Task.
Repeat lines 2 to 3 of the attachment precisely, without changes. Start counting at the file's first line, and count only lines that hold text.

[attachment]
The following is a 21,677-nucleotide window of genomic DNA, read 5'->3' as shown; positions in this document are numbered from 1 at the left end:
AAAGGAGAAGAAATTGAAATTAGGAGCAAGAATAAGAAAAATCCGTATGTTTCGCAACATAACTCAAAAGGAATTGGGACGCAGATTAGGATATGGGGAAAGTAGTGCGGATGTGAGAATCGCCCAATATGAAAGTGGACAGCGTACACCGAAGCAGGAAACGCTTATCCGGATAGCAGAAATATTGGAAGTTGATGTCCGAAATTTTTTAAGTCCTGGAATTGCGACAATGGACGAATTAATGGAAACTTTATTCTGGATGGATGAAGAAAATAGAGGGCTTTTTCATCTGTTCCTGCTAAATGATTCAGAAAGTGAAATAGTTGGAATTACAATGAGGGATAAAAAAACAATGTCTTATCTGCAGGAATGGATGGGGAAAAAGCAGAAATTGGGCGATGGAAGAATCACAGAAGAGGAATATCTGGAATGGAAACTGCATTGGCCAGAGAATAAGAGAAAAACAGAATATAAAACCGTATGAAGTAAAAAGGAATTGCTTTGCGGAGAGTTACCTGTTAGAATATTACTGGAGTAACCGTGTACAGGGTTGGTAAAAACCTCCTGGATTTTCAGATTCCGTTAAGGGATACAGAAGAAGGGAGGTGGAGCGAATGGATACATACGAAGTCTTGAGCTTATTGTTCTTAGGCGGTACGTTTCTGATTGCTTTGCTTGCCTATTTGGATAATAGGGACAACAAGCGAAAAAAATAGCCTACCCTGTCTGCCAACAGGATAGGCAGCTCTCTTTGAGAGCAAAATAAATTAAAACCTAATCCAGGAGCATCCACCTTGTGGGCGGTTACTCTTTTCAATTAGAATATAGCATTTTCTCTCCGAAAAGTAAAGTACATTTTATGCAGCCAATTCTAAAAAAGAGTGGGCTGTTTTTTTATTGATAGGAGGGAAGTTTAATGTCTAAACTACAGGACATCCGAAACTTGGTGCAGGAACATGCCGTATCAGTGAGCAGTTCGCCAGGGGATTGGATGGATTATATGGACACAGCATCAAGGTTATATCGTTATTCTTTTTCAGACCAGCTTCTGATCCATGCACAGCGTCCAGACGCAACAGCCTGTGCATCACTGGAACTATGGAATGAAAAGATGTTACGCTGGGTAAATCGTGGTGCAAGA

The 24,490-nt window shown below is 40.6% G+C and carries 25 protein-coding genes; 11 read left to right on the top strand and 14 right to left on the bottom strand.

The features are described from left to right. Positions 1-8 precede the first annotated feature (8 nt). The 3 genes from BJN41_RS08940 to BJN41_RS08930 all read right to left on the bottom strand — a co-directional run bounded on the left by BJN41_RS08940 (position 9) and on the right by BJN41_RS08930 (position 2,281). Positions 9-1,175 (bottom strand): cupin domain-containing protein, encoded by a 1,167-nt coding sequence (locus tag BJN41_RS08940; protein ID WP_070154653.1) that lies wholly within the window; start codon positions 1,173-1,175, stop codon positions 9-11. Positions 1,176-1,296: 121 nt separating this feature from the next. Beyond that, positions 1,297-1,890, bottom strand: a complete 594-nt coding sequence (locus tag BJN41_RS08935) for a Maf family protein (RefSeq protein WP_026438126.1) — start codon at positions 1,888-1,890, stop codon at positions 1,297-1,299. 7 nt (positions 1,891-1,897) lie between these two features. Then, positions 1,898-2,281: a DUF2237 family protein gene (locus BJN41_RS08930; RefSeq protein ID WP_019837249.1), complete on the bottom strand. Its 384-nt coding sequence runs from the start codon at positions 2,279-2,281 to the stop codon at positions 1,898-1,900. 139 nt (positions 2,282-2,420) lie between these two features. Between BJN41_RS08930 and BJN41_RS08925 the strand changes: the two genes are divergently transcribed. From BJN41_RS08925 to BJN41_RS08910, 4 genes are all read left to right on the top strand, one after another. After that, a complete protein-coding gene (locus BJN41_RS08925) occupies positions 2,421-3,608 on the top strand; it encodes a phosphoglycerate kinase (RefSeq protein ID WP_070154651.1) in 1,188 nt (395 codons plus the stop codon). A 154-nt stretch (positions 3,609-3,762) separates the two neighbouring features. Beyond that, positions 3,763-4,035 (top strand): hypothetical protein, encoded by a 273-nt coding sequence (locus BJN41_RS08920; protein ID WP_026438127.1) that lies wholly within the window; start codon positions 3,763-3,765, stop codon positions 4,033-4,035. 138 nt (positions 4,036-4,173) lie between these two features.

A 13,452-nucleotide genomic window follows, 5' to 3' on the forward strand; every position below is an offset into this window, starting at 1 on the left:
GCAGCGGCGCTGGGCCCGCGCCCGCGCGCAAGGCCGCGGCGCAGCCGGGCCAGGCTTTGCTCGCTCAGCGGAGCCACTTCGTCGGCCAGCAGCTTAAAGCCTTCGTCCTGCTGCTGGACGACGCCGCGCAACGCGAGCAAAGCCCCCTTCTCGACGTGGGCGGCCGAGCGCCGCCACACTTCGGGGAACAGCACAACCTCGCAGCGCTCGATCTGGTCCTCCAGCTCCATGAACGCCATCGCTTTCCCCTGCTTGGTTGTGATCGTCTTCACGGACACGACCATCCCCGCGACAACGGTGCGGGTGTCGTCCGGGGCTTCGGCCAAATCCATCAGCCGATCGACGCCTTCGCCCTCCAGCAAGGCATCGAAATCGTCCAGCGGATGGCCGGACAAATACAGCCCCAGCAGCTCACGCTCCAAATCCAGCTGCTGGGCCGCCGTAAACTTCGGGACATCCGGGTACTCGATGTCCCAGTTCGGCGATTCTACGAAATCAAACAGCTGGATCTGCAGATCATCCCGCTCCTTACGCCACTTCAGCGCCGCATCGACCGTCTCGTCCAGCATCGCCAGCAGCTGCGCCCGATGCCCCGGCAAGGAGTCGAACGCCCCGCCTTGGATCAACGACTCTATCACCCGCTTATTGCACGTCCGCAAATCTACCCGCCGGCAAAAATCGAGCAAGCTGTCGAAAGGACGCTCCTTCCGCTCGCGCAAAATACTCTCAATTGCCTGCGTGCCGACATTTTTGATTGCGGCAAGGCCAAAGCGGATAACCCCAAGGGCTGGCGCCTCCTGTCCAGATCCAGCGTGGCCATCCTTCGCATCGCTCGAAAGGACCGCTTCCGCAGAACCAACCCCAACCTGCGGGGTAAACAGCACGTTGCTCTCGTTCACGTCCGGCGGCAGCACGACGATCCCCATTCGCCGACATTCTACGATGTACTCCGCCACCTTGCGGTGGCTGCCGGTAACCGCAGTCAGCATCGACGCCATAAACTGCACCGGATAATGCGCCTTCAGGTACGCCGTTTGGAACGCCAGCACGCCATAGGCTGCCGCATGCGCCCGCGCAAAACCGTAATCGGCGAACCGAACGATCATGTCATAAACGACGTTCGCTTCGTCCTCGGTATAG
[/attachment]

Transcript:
AAAGGAGAAGAAATTGAAATTAGGAGCAAGAATAAGAAAAATCCGTATGTTTCGCAACATAACTCAAAAGGAATTGGGACGCAGATTAGGATATGGGGAAAGTAGTGCGGATGTGAGAATCGCCCAATATGAAAGTGGACAGCGTACACCGAAGCAGGAAACGCTTATCCGGATAGCAGAAATATTGGAAGTTGATGTCCGAAATTTTTTAAGTCCTGGAATTGCGACAATGGACGAATTAATGGAAACTTTATTCTGGATGGATGAAGAAAATAGAGGGCTTTTTCATCTGTTCCTGCTAAATGATTCAGAAAGTGAAATAGTTGGAATTACAATGAGGGATAAAAAAACAATGTCTTATCTGCAGGAATGGATGGGGAAAAAGCAGAAATTGGGCGATGGAAGAATCACAGAAGAGGAATATCTGGAATGGAAACTGCATTGGCCAGAGAATAAGAGAAAAACAGAATATAAAACCGTATGAAGTAAAAAGGAATTGCTTTGCGGAGAGTTACCTGTTAGAATATTACTGGAGTAACCGTGTACAGGGTTGGTAAAAACCTCCTGGATTTTCAGATTCCGTTAAGGGATACAGAAGAAGGGAGGTGGAGCGAATGGATACATACGAAGTCTTGAGCTTATTGTTCTTAGGCGGTACGTTTCTGATTGCTTTGCTTGCCTATTTGGATAATAGGGACAACAAGCGAAAAAAATAGCCTACCCTGTCTGCCAACAGGATAGGCAGCTCTCTTTGAGAGCAAAATAAATTAAAACCTAATCCAGGAGCATCCACCTTGTGGGCGGTTACTCTTTTCAATTAGAATATAGCATTTTCTCTCCGAAAAGTAAAGTACATTTTATGCAGCCAATTCTAAAAAAGAGTGGGCTGTTTTTTTATTGATAGGAGGGAAGTTTAATGTCTAAACTACAGGACATCCGAAACTTGGTGCAGGAACATGCCGTATCAGTGAGCAGTTCGCCAGGGGATTGGATGGATTATATGGACACAGCATCAAGGTTATATCGTTATTCTTTTTCAGACCAGCTTCTGATCCATGCACAGCGTCCAGACGCAACAGCCTGTGCATCACTGGAACTATGGAATGAAAAGATGTTACGCTGGGTAAATCGTGGTGCAAGA

The 24,490-nt window shown below is 40.6% G+C and carries 25 protein-coding genes; 11 read left to right on the top strand and 14 right to left on the bottom strand.